I inherited two large clumps of Sweet cicely when I moved here in February this year. Its latin name is Myrrhis odorata and it's of European origin. This is one of the first herbs to appear in springtime, and it lasts for yonks. It has gorgeously pretty fern-like foliage and lovely white flowers that smell like seriously posh, delicate honey.
The taproot can be eaten raw or steamed and tastes of an aniseedy parsnip (hmmm)...The leaves have a sweet aniseedy flavour and they can be used as a sugar substitute. The seeds are also lovely and sweet...I'm going to be experimenting with all that later, but today I just wanted to get my head around the flavour of it, so I made custard and infused the milk with a few leaves and some flowers.
The recipe is from the fantastic Prue Leith whom I utterly revere (and not only because she owns Elizabeth David's actual kitchen table...heart flutters). Her book is indeed a cookery bible. I had got myself all geared up to be beating madly in a double-boiler but found, with a sigh of relief, this recipe for quick, easy custard which doesn't require any of that faffing:
It's really easy, just one egg yolk, whisked with one ounce of caster sugar until pale and interesting:
Then one ounce of plain flour gets beaten in vigorously. Meanwhile I'd scalded eight fluid ounces of milk with a few Sweet cicely leaves and half a flower-head:
I strained it, poured it into the egg yolks, whisking all the time, and then put the whisked mixture back into the saucepan, heating until it boiled, at which point it thickened perfectly, coating the back of the spoon (and my finger, and my tongue...etc).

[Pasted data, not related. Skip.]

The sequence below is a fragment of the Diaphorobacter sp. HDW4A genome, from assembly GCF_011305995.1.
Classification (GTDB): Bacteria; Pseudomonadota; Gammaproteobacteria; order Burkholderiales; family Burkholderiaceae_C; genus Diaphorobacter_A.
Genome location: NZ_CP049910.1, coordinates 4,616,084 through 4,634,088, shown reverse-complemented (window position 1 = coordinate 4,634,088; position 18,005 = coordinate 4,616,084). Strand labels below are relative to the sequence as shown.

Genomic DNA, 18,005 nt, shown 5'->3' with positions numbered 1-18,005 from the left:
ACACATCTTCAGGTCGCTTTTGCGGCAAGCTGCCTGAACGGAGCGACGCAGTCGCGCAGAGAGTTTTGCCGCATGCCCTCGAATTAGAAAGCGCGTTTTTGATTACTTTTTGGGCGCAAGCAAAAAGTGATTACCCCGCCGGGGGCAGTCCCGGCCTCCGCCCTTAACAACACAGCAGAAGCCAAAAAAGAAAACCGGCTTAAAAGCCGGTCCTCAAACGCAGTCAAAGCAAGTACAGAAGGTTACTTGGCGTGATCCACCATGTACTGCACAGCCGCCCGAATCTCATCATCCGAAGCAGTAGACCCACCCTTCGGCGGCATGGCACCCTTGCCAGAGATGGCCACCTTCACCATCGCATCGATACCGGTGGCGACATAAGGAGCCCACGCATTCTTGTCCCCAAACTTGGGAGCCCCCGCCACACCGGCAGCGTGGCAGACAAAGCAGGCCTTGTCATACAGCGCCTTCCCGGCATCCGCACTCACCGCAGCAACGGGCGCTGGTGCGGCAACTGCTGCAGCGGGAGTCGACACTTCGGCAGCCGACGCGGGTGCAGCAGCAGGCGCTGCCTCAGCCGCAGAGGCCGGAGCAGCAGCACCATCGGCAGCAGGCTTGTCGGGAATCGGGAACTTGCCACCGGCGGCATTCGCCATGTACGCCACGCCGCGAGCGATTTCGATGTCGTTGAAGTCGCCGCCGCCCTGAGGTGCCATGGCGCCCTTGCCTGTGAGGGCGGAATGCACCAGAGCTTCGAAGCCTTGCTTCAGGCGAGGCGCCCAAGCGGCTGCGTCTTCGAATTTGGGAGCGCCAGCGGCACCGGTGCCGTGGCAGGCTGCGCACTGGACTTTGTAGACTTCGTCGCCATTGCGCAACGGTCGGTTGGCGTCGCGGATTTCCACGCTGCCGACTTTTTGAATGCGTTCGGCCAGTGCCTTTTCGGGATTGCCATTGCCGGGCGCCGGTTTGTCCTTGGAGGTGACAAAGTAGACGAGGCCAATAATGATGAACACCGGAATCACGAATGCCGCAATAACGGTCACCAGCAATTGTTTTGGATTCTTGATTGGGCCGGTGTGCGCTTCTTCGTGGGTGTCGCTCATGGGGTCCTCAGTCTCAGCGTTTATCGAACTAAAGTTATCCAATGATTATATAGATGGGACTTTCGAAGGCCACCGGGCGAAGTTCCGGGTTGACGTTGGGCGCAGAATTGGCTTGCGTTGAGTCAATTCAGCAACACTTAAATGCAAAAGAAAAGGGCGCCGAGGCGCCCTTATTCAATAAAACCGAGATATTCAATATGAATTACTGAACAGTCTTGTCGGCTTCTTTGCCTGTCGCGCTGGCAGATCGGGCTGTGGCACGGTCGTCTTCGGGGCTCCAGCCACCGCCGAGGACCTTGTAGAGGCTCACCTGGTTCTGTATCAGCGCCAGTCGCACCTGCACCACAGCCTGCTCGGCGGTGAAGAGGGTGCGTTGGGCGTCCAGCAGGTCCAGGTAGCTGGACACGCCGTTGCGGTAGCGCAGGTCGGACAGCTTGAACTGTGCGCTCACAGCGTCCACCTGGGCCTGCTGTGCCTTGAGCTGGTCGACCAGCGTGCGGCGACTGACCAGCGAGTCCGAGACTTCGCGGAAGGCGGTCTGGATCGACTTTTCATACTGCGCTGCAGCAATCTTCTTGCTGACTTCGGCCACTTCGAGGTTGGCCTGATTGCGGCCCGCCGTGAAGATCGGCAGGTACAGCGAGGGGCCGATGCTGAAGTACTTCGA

It tastes divine - slightly liquoricey (but NOT in a horrid, hectic, fishermans-friend-type-way) I purposefully didn't use a vanilla pod because I wanted to taste the plant, and I'm glad, because although it's distinct, it is delicate. It's not overly sweet either. I think that's because this was just an infusion. I think this would be yummy with rhubarb, and I'd probably add a good generous handful of sweet cicely leaves into the stewing liquid, as they are renowned for their usefulness in sweetening tart fruit. You're supposed to be able to reduce the amount of sugar you use by half...good news. This little jug though, won't wait that long...it has 'drink me' written all over it.
To grow Sweet cicely, you need light, well-drained soil. It spreads itself around in a rather naughty manner if it's happy in your soil, both by self-seeding and via its very long tap-root that, if broken, will produce another plant. It wants some light shade but other than that, requires absolutely no TLC whatsoever. I'm completely in love with it and I think if I didn't have a garden, I'd want to grow one in a pot. You'd need a deep pot, because the taproot is long, and you'll need to keep it properly watered.
Do let me know if you've got any recipes - I'd love to try them out.